The tetracycline-derived antibiotic sarecycline from Allergan plc and Paratek Pharmaceuticals Inc. for the treatment of moderate-to-severe acne has been found effective and safe, according to the results of two phase 3 trials.
“Sarecycline is a new option in oral antibiotics within the tetracycline family for the treatment of moderate to severe acne,” says Linda Stein Gold, M.D., director of clinical research for the Department of Dermatology at Henry Ford Hospital in Detroit, who was a clinical investigator for one of the two phase 3 trials.
“Sarecycline is a once-daily dosing drug with a narrow spectrum of activity, which is good, along with good anti-inflammatory properties,” Dr. Stein Gold tells Dermatology Times.
Another advantage of the drug is that it has weight-based dosing at 1.5 mg/kg.
Sarecycline was studied in patients with moderate-to-severe acne. “Generally, these patients have more severe inflammatory acne lesions,” Dr. Stein Gold says.
The randomized, multicenter, double-blind, placebo-controlled trials evenly divided patients to receive sarecycline or placebo.
“Sarecycline tablets were dosed as 60 mg, 100mg or 150mg, which corresponded to roughly 1.5 mg/kg,” Dr. Stein Gold says.
For the two trials, patients were treated once daily for 12 weeks.
“Sarecycline was found to be statistically superior to placebo in patients receiving an Investigator's Global Assessment (IGA) of clear or almost clear and in reducing inflammatory lesion counts,” Dr. Stein Gold reports.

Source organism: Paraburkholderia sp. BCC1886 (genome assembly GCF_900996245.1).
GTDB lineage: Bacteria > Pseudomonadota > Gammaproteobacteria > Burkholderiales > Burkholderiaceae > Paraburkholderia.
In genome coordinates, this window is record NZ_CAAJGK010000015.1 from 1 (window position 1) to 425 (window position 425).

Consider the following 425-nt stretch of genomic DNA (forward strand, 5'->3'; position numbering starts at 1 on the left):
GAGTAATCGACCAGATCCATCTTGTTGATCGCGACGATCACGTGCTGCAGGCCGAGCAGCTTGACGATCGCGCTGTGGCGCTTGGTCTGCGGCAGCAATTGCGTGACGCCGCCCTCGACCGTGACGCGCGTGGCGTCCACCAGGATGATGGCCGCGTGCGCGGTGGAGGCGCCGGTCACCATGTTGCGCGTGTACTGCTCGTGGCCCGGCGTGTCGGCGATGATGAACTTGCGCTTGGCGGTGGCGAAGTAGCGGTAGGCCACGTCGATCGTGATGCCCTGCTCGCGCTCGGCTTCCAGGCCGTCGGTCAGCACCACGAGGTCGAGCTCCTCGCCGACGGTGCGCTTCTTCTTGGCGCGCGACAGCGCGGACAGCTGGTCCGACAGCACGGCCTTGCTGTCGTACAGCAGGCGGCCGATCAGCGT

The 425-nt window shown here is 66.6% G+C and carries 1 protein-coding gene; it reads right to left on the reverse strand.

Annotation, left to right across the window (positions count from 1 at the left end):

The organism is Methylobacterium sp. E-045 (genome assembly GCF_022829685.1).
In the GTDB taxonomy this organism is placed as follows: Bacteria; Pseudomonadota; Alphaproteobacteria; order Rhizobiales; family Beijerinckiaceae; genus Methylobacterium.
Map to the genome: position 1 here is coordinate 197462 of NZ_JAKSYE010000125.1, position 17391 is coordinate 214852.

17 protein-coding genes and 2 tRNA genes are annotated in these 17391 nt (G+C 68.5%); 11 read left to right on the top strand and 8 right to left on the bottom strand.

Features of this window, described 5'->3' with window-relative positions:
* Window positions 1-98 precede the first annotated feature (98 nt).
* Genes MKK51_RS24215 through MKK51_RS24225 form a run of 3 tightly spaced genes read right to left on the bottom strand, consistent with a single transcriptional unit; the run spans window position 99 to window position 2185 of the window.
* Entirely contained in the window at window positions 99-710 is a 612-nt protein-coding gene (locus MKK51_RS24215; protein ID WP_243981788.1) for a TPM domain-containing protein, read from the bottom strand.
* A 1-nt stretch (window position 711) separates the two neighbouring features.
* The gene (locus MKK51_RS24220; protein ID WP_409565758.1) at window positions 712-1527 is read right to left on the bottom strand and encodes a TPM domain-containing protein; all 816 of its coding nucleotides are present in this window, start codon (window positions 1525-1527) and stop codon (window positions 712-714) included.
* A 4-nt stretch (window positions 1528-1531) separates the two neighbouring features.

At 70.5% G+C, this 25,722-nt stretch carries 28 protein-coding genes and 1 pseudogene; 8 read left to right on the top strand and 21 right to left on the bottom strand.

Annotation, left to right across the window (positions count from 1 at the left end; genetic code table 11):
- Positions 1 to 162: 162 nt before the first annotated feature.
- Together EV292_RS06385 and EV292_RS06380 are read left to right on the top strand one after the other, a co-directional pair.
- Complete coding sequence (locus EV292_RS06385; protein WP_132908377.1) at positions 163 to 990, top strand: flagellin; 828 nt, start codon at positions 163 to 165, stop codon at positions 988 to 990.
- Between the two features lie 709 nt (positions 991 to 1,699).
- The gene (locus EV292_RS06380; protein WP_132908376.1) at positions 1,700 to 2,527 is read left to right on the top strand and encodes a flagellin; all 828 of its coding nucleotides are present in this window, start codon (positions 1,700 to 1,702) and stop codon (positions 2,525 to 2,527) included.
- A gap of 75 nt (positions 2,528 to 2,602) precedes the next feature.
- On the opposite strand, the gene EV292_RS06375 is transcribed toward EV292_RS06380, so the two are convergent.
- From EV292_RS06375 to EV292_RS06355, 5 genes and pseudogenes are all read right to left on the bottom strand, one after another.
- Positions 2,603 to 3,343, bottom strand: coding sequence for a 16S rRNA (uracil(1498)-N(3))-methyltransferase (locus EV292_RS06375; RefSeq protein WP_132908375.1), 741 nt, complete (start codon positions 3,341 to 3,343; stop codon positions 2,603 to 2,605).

“The drug seems to be safe, effective and well tolerated,” Dr. Stein Gold says.
The most common side effects were nausea (3.2%), nasopharyngitis (2.8%) and headache (2.8%).
“There was also a low dropout rate in the sarecycline group (1.4%) in the combined studies,” Dr. Stein Gold says.
As for the mechanism of action of the drug, “it has both antibiotic and anti-inflammatory properties,” Dr. Stein Gold says. “Sarecycline could be first line therapy for any moderate to severe acne patient in whom an oral antibiotic is necessary.”
FDA submission of the drug is planned for the second half of 2017.â
Dr. Stein Gold envisions sarecycline being used in combination with topical medications, including benzoyl peroxide and retinoids or topical dapsone.
“The approach I generally use is combination therapy initially for the first 3 to 5 months, and then stopping the oral antibiotic and maintaining on topical therapy,” Dr. Stein Gold says. “However, the Phase 3 trials of sarecycline required monotherapy. But in actual practice, oral antibiotics are usually not used as monotherapy.”
Disclosure: Dr. Stein Gold is an advisor and speaker for Allergan.